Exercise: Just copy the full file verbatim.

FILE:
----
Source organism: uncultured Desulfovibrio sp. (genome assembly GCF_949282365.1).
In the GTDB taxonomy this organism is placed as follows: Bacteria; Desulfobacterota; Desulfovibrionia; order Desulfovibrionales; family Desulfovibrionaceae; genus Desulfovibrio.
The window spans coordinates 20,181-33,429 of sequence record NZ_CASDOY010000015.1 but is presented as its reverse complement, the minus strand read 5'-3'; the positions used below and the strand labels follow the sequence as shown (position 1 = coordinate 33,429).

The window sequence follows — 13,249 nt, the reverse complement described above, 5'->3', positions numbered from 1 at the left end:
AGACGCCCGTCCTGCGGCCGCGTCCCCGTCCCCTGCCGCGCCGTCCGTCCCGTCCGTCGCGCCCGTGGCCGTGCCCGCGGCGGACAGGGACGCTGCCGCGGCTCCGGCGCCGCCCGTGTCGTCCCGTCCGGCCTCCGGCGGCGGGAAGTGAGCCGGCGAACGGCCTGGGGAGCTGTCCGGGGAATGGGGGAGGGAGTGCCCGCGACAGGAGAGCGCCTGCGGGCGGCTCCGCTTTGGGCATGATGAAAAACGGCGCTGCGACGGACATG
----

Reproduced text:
Source organism: uncultured Desulfovibrio sp. (genome assembly GCF_949282365.1).
In the GTDB taxonomy this organism is placed as follows: Bacteria; Desulfobacterota; Desulfovibrionia; order Desulfovibrionales; family Desulfovibrionaceae; genus Desulfovibrio.
The window spans coordinates 20,181-33,429 of sequence record NZ_CASDOY010000015.1 but is presented as its reverse complement, the minus strand read 5'-3'; the positions used below and the strand labels follow the sequence as shown (position 1 = coordinate 33,429).

The window sequence follows — 13,249 nt, the reverse complement described above, 5'->3', positions numbered from 1 at the left end:
AGACGCCCGTCCTGCGGCCGCGTCCCCGTCCCCTGCCGCGCCGTCCGTCCCGTCCGTCGCGCCCGTGGCCGTGCCCGCGGCGGACAGGGACGCTGCCGCGGCTCCGGCGCCGCCCGTGTCGTCCCGTCCGGCCTCCGGCGGCGGGAAGTGAGCCGGCGAACGGCCTGGGGAGCTGTCCGGGGAATGGGGGAGGGAGTGCCCGCGACAGGAGAGCGCCTGCGGGCGGCTCCGCTTTGGGCATGATGAAAAACGGCGCTGCGACGGACATG